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The Two-Way
3:56 pm
Tue December 10, 2013

Missing Couple, Four Kids Found Safe In Nevada Mountains

This undated family photo provided by the Pershing County Sheriff's Office shows Shelby Fitzpatrick (left) and Chloe Glanton, two of the children who were found "alive and well" after an extensive search in northern Nevada.
AP

Originally published on Tue December 10, 2013 6:42 pm

A couple and four children who had been missing since Sunday in the mountains of northern Nevada amid subzero temperatures have been found in good shape, officials said.

"We have located the people. They have been taken to the hospital. They are alive and well." Pershing County Undersheriff Thomas Bjerke said Tuesday. "They are in pretty good shape."

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Around the Nation
3:29 pm
Tue December 10, 2013

New Orleans' Rat Fighters Go Beyond Baiting Traps

A rat forages for food in the Lower 9th Ward of New Orleans in 2006, a year after Hurricane Katrina. Blighted buildings and fewer people led to an increase in the city's rat population.
Alex Brandon AP

Originally published on Wed December 11, 2013 11:30 am

Marvin Thompson knew he faced a difficult task when he was hired last year as principal at John McDonogh High School in New Orleans.

"The day that I pulled up to this building, I thought it was condemned," Thompson says.

The structure, built in 1898, was sagging and leaky and missing entire window panes. Inside, students were underperforming academically.

And then, there were the rats. Thompson and his two children didn't even finish unpacking his office before they discovered that problem.

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Parallels
3:29 pm
Tue December 10, 2013

As Inflation Soars, Venezuela's Leader Opts For Drastic Steps

A woman and her child are barred from a supermarket that was closing its doors to ration milk products in Caracas on Nov. 15. Venezuela's President Nicolas Maduro, who was elected after the death of Hugo Chavez in March, is facing growing criticism over economic problems that include shortages of basic goods and inflation that's topped 50 percent this year.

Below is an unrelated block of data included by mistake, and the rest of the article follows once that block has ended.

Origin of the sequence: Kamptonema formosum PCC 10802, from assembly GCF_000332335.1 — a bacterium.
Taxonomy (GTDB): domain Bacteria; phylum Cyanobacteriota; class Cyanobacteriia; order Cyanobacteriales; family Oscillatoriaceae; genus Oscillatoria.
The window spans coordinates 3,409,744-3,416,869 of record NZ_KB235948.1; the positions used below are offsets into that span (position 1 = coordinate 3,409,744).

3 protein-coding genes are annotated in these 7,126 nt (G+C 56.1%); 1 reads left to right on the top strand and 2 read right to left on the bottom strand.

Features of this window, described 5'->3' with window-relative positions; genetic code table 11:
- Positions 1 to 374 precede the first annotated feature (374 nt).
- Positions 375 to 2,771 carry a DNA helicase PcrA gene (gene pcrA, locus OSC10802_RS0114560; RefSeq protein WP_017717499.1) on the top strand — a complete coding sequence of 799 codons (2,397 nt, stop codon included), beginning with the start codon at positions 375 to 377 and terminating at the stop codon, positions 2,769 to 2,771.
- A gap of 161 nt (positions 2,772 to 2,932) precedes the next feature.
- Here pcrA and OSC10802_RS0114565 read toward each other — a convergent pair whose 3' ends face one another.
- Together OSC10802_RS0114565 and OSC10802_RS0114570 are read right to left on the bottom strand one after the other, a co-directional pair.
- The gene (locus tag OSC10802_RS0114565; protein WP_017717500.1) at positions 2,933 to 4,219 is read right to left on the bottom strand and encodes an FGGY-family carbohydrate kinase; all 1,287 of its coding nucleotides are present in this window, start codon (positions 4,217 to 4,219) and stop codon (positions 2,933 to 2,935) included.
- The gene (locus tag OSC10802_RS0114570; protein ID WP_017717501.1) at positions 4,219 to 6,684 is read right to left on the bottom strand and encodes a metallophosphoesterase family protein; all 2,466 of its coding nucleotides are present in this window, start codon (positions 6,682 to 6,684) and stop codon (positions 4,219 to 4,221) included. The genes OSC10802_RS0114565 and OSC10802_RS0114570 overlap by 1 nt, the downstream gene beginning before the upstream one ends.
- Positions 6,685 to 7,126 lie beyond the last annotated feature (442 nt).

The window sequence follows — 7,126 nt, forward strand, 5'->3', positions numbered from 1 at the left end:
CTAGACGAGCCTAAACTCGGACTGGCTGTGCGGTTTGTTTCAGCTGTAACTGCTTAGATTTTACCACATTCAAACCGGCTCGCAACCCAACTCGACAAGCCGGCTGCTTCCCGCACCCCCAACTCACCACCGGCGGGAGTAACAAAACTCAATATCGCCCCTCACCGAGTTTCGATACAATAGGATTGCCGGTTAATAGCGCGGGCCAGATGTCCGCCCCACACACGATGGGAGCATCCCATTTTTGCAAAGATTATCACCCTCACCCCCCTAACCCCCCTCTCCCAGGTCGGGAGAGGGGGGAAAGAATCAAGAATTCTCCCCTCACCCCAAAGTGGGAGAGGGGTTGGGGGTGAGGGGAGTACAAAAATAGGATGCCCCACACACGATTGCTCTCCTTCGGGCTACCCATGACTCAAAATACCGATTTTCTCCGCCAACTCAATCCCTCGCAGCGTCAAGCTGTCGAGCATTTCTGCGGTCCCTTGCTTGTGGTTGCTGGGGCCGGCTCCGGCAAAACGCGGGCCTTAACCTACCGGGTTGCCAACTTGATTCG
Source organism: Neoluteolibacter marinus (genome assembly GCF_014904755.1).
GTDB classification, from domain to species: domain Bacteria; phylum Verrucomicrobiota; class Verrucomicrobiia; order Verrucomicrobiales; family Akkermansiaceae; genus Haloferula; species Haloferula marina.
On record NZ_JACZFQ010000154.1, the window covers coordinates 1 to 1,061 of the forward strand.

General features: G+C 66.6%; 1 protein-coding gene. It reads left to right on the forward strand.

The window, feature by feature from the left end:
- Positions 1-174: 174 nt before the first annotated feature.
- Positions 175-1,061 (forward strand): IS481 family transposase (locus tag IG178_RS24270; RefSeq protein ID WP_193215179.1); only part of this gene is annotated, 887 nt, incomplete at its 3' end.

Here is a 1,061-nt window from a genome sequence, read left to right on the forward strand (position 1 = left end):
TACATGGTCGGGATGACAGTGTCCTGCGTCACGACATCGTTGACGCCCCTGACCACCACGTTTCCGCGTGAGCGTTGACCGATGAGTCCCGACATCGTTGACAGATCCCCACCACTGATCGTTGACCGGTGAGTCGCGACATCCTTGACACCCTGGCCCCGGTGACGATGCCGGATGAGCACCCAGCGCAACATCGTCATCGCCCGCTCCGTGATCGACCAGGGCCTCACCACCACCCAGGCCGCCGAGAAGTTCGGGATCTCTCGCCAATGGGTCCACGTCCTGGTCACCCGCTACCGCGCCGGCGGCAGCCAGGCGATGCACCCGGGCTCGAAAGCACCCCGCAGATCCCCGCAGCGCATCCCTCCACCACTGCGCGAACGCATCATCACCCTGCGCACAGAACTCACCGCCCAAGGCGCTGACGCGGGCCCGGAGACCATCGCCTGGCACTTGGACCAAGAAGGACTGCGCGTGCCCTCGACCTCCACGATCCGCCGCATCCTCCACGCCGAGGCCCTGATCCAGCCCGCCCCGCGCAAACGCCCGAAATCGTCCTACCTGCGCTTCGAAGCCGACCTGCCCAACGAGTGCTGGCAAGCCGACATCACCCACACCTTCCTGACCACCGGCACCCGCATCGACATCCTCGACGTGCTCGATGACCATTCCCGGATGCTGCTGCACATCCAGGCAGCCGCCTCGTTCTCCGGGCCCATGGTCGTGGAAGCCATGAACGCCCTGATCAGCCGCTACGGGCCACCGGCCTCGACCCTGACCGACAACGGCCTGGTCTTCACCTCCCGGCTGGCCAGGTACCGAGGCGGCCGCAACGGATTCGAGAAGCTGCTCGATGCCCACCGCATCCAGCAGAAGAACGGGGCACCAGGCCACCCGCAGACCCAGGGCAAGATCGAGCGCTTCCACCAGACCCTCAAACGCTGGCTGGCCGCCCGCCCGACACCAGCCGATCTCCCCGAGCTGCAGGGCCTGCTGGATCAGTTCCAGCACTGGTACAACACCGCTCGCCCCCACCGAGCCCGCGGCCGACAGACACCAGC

Jorge Silva Reuters/Landov

Originally published on Wed December 11, 2013 11:30 am

Venezuela's President Nicolas Maduro has closely followed the economic policies of his predecessor, and by one measure, he has already outpaced Hugo Chavez — inflation.

Inflation has hit 54 percent this year, giving Venezuela one of the highest rates in the world and far surpassing the relatively high rates under Chavez, which sometimes topped 20 percent a year.

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Music
3:29 pm
Tue December 10, 2013

Indie-Pop Albums That Make The Cut Are More Than Mere Collections

Originally published on Wed December 11, 2013 11:30 am

Transcript

AUDIE CORNISH, HOST:

At NPR Music, they're wrapping up the year the best way they know how, with their hotly contested list of their 50 favorite albums of 2013. Now, all this week, we'll get a peak of that list from our in-house experts, including NPR Music writer and editor Stephen Thompson, whose beat is the ever amorphous indie pop, which - Stephen, what exactly is that these days?

STEPHEN THOMPSON, BYLINE: I have absolutely no idea. It used to mean accessible but unpopular.

CORNISH: OK. So...

(LAUGHTER)

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Around the Nation
3:29 pm
Tue December 10, 2013

Texas Ice Storm Plus Sand, Traffic Equals 'Cobblestone Ice'

Cobblestone ice has made travel downright dangerous. Over the weekend, Ross Hailey of the Fort Worth Star-Telegram captured this truck driving over cobblestone ice in Haltom City.
Ross Hailey Star-Telegram via KERA

Originally published on Wed December 11, 2013 11:30 am

The ice storm that's blanketed North Texas streets and highways has spawned a new name: cobblestone ice.

Cobblestone ice — sounds poetic, doesn't it?

Not if you've had to drive through it.

So what is it?

Ryan LaFontaine of the Texas Department of Transportation says cobblestone ice is a combination of ice accumulation and sand laid down by TxDOT and city trucks — which traffic compresses together to form a cobblestone-type surface, a thick layer of frozen ruts and potholes. In some places, it's several inches deep.

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